What is A Dachshund Corgi Mix?
The Dachshund Corgi Mix is a lovable, energetic and playful cross. Weighing 15-30 lbs and growing up to around 9-12 inches. They can make great family pets, but they are prone to some serious health concerns.
Like all crossbreeds, this mix was engineered by human intervention to take on certain characteristics.
There is always some controversy surrounding designer breeds like this, which we’ll address below.
Corgi Dachshund Mix dogs are what you could consider “designer dogs.”
The breed is man-made, having been intentionally crossbred to produce a dog breed with certain intended characteristics.
There has always been some controversy and debate surrounding designer dogs. Are they ethical? Are they superior or inferior to purebred dogs?
There are essentially two sides to this debate.
On one side you have breeders and fans of crossbred dogs who argue that “designer” dogs are often healthier than purebreds, sometimes citing the hybrid vigor phenomenon.
On the other side you have purebred advocates and concerned dog owners who are worried about the unpredictability of crossbreeds, and that intentionally crossing breeds is akin to “playing God.”
Neither side is strictly right or wrong. Both make valid points to some extent.
Designer vs. Purebred
At times, crossbreeding dogs can help to minimize certain inherent genetic health problems that plague some purebreds.
At the same time, crossbreeding can lead to its own set of potential health problems.
The ongoing debate of purebred vs mutt is likely to rage on for a long time.
As with most things, a healthy dose of perspective is beneficial.
For one thing, it’s wise to keep in mind that every dog was crossbred at some point – with or without human intervention.
Also, a lot comes down to how the dog was bred and raised – and this is true of both designer dogs and purebreds.
Ultimately, the health of the grown dog will depend on a variety of factors.
Genetics of the parents, breeding practices, socialization and environment all play a huge role.
Those considering a crossbred dog like the Dachshund Corgi mix should closely consider one thing: with a crossbreed, you never quite know what characteristics your dog will take on.
Crossbreeds, of course, share the genetic and behavioral traits of their parent breeds, but you can never be sure which breed will come through more strongly.
You may get a dog that’s mostly Corgi, or mostly Dachshund, or anywhere in between.
So it’s important for potential owners of a Dachshund Corgi mix to be informed on the expected characteristics of each parent breed, and to recognize that any mix of those characteristics is possible.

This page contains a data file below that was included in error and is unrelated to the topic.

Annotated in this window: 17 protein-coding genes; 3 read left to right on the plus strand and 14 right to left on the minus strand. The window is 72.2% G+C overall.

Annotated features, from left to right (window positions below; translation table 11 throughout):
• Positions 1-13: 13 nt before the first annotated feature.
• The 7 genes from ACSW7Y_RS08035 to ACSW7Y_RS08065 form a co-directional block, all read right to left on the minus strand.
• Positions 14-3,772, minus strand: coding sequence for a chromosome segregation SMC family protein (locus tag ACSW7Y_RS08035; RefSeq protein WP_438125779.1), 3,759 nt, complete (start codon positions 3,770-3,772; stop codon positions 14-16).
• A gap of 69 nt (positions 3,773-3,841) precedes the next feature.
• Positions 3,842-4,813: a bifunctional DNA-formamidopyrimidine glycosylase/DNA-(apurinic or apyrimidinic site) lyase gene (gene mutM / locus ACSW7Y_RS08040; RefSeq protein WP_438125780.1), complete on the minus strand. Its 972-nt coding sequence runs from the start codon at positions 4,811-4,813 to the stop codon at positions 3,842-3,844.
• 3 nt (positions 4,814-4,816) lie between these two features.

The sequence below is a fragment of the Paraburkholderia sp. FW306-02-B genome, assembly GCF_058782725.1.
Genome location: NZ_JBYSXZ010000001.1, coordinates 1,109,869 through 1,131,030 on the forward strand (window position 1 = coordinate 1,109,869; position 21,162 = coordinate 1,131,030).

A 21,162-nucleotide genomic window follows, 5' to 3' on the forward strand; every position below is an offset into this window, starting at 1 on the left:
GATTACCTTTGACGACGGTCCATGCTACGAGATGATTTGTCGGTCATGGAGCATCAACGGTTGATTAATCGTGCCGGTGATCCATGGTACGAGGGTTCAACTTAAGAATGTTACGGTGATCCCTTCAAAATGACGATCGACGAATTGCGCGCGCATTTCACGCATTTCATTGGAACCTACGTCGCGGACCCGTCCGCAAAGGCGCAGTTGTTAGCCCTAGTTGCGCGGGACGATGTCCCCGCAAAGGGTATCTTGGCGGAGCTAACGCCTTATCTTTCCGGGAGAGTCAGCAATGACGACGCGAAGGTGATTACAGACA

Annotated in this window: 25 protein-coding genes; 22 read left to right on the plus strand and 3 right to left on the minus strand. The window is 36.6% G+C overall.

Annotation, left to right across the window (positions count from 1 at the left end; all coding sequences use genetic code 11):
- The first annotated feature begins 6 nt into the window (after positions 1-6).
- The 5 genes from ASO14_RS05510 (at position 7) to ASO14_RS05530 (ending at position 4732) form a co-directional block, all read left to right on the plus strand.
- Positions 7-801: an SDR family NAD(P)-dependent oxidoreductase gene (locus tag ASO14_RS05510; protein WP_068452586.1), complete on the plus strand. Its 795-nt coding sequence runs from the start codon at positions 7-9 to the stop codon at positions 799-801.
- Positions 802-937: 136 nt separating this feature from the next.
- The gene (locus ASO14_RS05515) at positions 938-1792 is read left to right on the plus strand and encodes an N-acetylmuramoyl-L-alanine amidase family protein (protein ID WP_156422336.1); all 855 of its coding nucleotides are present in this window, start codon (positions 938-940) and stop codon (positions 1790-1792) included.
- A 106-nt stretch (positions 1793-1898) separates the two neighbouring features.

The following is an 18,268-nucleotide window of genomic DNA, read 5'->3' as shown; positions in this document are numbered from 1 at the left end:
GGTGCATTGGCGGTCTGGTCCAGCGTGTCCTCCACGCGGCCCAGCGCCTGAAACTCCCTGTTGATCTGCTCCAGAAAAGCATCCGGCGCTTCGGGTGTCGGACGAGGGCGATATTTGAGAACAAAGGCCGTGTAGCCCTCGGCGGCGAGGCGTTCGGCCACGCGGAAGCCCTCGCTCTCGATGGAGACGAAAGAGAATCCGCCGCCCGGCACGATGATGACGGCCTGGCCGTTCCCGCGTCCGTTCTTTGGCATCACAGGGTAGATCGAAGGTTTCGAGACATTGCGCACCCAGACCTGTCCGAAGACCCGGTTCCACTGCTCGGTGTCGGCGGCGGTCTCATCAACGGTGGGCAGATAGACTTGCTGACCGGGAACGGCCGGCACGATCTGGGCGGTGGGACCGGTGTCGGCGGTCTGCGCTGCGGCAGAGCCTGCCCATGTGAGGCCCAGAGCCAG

To help inform our readers, we’ll begin with a brief look at each parent breed and their origin, before moving on to expected characteristics of a Corgi cross Dachshund.
Origin of the Dachshund
The Dachshund was bred in Germany over 600 years ago.
“Dachshund” means “badger dog” in German, and as the name suggests, the breed was engineered specifically for badger hunting.
The breed’s long, low body was ideal for crawling and digging into badger dens.
Despite the dog’s tiny size, they were bred to be fierce, brave and clever hunters that were able to face prey more than twice their size.
In fact, packs of Dachshunds were reportedly used for wild boar hunting!
The Dachshund quickly grew in popularity throughout Europe, particularly in Germany where it is considered a national symbol.
The breed made its way to the Americas in the 1800s, where it quickly became quite popular. It was accepted to the American Kennel Club in 1885.
Origin of the Corgi
“Corgi” can actually refer to one of two distinct but similar breeds: the Pembroke Welsh Corgi and the Cardigan Welsh Corgi.
The Pembroke is the more popular of the two, and both breeds are often referred to as simply “Corgi” or “Welsh Corgi.”
Both Corgi varieties originated in Europe, in what we know today as Wales, UK. Some believe that the Corgi’s ancestors originally came from the land which is now modern-day Belgium.
Corgis were originally bred to herd sheep and cattle.
Despite their small size, they are diligent, energetic working dogs that remain popular choices for herding dogs in some areas of the world.
In America and elsewhere, Corgis are quite popular as household pets. They currently rank in the top 20 most popular dog breeds, according to the AKC.
Corgi Dachshund Mix Characteristics
TheDachshund Corgi mix is a small- to mid-sized dog, typically weighing 15-30 lbs at a height of 9-12 inches. They are short yet sturdily built dogs with muscular legs and chests.
They tend to take on a lot of Corgi characteristics in terms of physical appearance, but this will vary significantly depending on the genetics of the dog.
Again, with a mixed breed like this, you can never be sure what characteristics the dog will inherit.
Corgi x Dachshund Coat
A Corgi Dachshund mix can take on the characteristics of one parent breed, or both. Coats are typically short to medium-length, with a soft yet wiry feel.
A Corgi Long Haired Dachshund mix can obviously change the balance of the coat length.
Coat coloring can vary.
A golden, light brown shade is most common, but various shades of brown/chocolate, black and tan, black, and brown and white are possible.
This breed will frequently have white highlights, usually around the chest, underbelly and paws.
Corgi Dachshund Mix Grooming and Care
Dorgies are minimal shedders, and should be fine with regular brushing 2-3 times per week. In some cases, a Dachshund Corgi mix can end up with longer, wiry hair.
In these cases, more frequent brushing is recommended.
You should bathe your dog once a week or so, or as needed. Daily tooth brushing is recommended to ward off bad breath and gum disease.